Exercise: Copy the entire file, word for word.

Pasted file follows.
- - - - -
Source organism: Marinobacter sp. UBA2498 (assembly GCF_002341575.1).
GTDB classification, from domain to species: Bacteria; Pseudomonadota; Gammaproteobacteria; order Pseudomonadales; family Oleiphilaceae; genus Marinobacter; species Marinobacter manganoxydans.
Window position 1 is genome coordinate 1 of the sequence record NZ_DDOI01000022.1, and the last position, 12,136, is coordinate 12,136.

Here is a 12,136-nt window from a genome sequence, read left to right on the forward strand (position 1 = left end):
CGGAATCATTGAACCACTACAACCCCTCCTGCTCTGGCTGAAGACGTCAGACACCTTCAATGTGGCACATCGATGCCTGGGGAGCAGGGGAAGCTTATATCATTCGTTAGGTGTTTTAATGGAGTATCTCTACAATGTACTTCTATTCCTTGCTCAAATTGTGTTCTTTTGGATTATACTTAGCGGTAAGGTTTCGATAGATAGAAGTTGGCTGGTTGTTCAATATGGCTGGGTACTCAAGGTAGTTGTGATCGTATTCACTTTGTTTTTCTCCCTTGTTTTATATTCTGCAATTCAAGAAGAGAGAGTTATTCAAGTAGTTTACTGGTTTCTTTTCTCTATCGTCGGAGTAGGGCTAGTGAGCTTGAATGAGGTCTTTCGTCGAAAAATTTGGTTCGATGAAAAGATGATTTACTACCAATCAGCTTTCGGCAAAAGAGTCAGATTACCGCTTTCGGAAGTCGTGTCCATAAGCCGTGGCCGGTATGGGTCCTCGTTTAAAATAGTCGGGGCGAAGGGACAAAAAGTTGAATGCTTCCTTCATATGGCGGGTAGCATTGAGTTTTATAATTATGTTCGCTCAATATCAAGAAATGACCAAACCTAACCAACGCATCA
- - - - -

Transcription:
Source organism: Marinobacter sp. UBA2498 (assembly GCF_002341575.1).
GTDB classification, from domain to species: Bacteria; Pseudomonadota; Gammaproteobacteria; order Pseudomonadales; family Oleiphilaceae; genus Marinobacter; species Marinobacter manganoxydans.
Window position 1 is genome coordinate 1 of the sequence record NZ_DDOI01000022.1, and the last position, 12,136, is coordinate 12,136.

Here is a 12,136-nt window from a genome sequence, read left to right on the forward strand (position 1 = left end):
CGGAATCATTGAACCACTACAACCCCTCCTGCTCTGGCTGAAGACGTCAGACACCTTCAATGTGGCACATCGATGCCTGGGGAGCAGGGGAAGCTTATATCATTCGTTAGGTGTTTTAATGGAGTATCTCTACAATGTACTTCTATTCCTTGCTCAAATTGTGTTCTTTTGGATTATACTTAGCGGTAAGGTTTCGATAGATAGAAGTTGGCTGGTTGTTCAATATGGCTGGGTACTCAAGGTAGTTGTGATCGTATTCACTTTGTTTTTCTCCCTTGTTTTATATTCTGCAATTCAAGAAGAGAGAGTTATTCAAGTAGTTTACTGGTTTCTTTTCTCTATCGTCGGAGTAGGGCTAGTGAGCTTGAATGAGGTCTTTCGTCGAAAAATTTGGTTCGATGAAAAGATGATTTACTACCAATCAGCTTTCGGCAAAAGAGTCAGATTACCGCTTTCGGAAGTCGTGTCCATAAGCCGTGGCCGGTATGGGTCCTCGTTTAAAATAGTCGGGGCGAAGGGACAAAAAGTTGAATGCTTCCTTCATATGGCGGGTAGCATTGAGTTTTATAATTATGTTCGCTCAATATCAAGAAATGACCAAACCTAACCAACGCATCA